Literature Study GuidesThe Diary Of A Young GirlNovember 9 December 7 1942 Summary

The Diary of a Young Girl | Study Guide

Anne Frank

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The Diary of a Young Girl | November 9–December 7, 1942 | Summary



November 9–November 17, 1942

Anne Frank returns to relating details of everyday life and describes how the residents of the Secret Annex manage to eat (November 9). They have stored cans of food and bags of beans in the attic. On November 10, an eighth person comes to live in the Secret Annex: a dentist named Albert Dussel, an acquaintance of the Frank family. (Anne calls him both "Dr." and "Mr." Dussel; mostly the latter.) Margot Frank moves into her parents' bedroom, and Mr. Dussel—whom Anne calls "a very nice man"—will share Anne's bedroom, as nothing else is possible.

November 19–November 28, 1942

Mr. Dussel brings terrible news of the outside world. Anne recounts on November 19 how military police go from house to house "night after night," rounding up Jewish families: "countless friends and acquaintances have been taken off to a dreadful fate." To a certain extent, Anne and the others have been shielded from these stories; now that buffer is completely gone. Anne fears deeply for her friends, who are being persecuted "all because they're Jews."

Within three weeks, Mr. Dussel reveals himself to be less pleasant than anyone had thought. He lectures Anne incessantly and complains to Mrs. Frank about Anne's behavior. Paradoxically, Mr. Dussel's arrival makes Anne feel lonelier and more isolated than ever. Now that she's more aware of what her fellow Jews are suffering outside the Annex, she also feels guilty and "ungrateful" for even thinking about her own woes.

December 7, 1942

There's a respite from routine when the residents celebrate both Hanukkah and St. Nicholas Day, a celebration of the Christian saint that includes an exchange of gifts. The two holidays happen to fall only a day apart. Hanukkah passes with little fuss, but helpers Miep Gies and Bep arrange a delightful St. Nicholas Day for the residents—the first these Jewish families have ever celebrated.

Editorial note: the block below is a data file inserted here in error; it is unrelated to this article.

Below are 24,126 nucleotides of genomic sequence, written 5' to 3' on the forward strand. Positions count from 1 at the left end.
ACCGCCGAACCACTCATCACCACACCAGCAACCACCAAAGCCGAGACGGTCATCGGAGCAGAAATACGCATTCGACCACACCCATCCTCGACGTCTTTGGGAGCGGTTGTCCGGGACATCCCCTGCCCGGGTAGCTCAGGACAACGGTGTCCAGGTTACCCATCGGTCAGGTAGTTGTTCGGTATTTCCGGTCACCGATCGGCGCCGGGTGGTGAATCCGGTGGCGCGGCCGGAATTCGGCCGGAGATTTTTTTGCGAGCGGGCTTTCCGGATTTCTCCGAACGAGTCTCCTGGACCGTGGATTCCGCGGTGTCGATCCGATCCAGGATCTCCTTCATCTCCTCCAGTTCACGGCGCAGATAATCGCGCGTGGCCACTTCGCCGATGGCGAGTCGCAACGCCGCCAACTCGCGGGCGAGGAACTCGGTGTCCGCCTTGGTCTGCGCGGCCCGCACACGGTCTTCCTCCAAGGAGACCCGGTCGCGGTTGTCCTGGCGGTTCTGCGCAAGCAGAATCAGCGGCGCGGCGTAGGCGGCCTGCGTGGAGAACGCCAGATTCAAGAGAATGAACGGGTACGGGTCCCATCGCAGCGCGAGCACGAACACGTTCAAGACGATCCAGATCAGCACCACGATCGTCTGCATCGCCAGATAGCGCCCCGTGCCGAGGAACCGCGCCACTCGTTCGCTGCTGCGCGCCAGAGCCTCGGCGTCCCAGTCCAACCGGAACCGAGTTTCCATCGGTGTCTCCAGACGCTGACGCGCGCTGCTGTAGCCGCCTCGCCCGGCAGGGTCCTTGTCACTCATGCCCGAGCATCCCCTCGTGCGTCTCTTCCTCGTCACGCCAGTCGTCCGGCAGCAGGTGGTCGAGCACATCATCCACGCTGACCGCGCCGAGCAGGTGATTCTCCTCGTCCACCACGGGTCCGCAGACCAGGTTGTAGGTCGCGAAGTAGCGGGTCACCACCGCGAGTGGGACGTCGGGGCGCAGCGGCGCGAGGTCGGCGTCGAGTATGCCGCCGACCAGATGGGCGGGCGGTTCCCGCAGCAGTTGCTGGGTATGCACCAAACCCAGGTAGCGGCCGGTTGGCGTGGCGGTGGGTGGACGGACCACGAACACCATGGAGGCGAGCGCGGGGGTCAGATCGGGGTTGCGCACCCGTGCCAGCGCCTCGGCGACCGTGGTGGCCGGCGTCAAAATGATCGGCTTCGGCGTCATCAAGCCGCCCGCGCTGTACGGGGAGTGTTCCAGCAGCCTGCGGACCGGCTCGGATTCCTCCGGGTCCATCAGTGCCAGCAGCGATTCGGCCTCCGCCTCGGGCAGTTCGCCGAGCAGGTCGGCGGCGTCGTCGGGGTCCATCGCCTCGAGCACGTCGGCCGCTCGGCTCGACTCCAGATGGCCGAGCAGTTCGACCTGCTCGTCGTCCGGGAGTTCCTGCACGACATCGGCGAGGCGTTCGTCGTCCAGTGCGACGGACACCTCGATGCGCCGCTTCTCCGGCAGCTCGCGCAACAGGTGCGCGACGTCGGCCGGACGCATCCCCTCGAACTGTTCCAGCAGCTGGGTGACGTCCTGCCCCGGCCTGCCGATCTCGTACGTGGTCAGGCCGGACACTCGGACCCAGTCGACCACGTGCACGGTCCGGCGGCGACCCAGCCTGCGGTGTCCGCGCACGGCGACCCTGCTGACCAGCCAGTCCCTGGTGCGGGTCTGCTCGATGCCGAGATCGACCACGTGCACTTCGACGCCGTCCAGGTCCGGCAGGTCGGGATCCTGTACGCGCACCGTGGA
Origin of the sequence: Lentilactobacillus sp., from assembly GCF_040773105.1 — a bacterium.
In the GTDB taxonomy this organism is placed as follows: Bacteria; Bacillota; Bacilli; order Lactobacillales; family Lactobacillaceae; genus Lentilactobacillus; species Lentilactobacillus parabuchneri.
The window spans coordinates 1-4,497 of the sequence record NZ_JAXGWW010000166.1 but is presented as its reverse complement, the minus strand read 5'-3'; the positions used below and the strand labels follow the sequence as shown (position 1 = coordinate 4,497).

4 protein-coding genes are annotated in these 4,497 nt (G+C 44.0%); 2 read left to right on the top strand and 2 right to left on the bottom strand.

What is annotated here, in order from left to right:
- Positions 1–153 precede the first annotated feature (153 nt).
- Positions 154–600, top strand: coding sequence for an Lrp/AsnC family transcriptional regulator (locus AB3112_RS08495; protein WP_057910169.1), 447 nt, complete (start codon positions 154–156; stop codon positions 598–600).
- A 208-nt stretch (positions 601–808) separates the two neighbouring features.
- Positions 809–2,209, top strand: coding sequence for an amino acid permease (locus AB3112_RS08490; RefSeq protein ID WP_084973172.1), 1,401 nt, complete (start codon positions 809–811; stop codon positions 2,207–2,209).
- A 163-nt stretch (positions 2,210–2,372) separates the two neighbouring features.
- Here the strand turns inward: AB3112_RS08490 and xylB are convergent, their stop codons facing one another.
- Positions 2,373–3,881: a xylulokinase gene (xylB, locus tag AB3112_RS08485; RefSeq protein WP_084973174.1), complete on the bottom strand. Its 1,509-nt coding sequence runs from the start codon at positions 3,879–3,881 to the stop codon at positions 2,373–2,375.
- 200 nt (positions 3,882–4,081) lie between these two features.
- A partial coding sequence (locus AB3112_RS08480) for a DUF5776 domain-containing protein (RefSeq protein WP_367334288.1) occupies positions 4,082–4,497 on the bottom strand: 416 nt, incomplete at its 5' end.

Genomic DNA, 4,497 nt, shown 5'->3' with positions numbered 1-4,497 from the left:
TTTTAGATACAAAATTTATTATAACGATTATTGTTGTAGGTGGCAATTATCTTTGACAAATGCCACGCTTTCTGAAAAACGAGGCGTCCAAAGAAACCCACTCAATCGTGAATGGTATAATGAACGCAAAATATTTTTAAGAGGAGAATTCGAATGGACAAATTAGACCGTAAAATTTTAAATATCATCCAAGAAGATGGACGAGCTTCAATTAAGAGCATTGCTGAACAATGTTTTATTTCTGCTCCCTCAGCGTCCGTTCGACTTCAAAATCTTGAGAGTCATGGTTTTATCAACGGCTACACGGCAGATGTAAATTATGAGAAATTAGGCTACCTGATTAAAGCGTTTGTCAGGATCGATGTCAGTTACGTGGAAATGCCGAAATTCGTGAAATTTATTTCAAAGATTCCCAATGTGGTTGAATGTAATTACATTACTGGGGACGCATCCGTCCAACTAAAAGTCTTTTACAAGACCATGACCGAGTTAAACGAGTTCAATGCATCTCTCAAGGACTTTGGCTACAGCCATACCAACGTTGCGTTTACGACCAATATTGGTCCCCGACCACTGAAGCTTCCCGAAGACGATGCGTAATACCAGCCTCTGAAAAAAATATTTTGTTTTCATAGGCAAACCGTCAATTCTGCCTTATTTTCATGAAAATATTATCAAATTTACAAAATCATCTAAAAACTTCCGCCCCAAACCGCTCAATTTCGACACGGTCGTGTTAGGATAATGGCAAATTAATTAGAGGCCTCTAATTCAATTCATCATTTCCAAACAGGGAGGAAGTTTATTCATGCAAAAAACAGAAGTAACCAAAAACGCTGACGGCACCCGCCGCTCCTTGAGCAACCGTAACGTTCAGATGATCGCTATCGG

So much goes on in this section that it would be easy to miss a masterful editing decision on Anne Frank's part. In the entry for November 17, when Mr. Dussel moves into the Secret Annex, Anne copies into her diary a prospectus and guide written for the newest resident of the Annex. This document, a parody of a hotel brochure, functions as a lighthearted guide ("Diet: Low-fat") but also sets out some of the important customs already established in the Annex: no listening to German news on the radio, actual rest hours "to ensure the safety of all," and mealtimes that vary depending on news broadcasts.

It's a funny and informative document, but by copying the entire thing, Anne is able to transmit a large amount of detailed information about daily life in the Annex in a very compressed form. Many of these details are ones Anne hasn't mentioned before, perhaps because it would have been hard to make them interesting on their own. The prospectus includes a schedule for mealtimes, work obligations, exercise, educational activities, and rest. It also reveals that the residents of the Annex, including the Franks who are German, no longer speak German or read books in German because "only the language of civilized people may be spoken, thus no German." In addition to Anne's comments about her distress at the deportation and killing of other Jews, this suggests how fully the Franks have rejected the direction their home country has taken.

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